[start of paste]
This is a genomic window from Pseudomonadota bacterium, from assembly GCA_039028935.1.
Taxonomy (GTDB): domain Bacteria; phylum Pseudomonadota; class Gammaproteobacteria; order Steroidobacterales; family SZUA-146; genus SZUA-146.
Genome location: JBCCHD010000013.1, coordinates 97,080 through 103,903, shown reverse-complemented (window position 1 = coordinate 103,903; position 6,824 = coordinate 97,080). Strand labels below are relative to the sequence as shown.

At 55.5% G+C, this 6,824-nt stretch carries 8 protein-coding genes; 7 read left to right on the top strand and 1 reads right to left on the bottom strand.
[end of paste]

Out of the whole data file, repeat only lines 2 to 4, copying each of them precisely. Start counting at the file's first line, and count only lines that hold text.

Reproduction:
Taxonomy (GTDB): domain Bacteria; phylum Pseudomonadota; class Gammaproteobacteria; order Steroidobacterales; family SZUA-146; genus SZUA-146.
Genome location: JBCCHD010000013.1, coordinates 97,080 through 103,903, shown reverse-complemented (window position 1 = coordinate 103,903; position 6,824 = coordinate 97,080). Strand labels below are relative to the sequence as shown.

At 55.5% G+C, this 6,824-nt stretch carries 8 protein-coding genes; 7 read left to right on the top strand and 1 reads right to left on the bottom strand.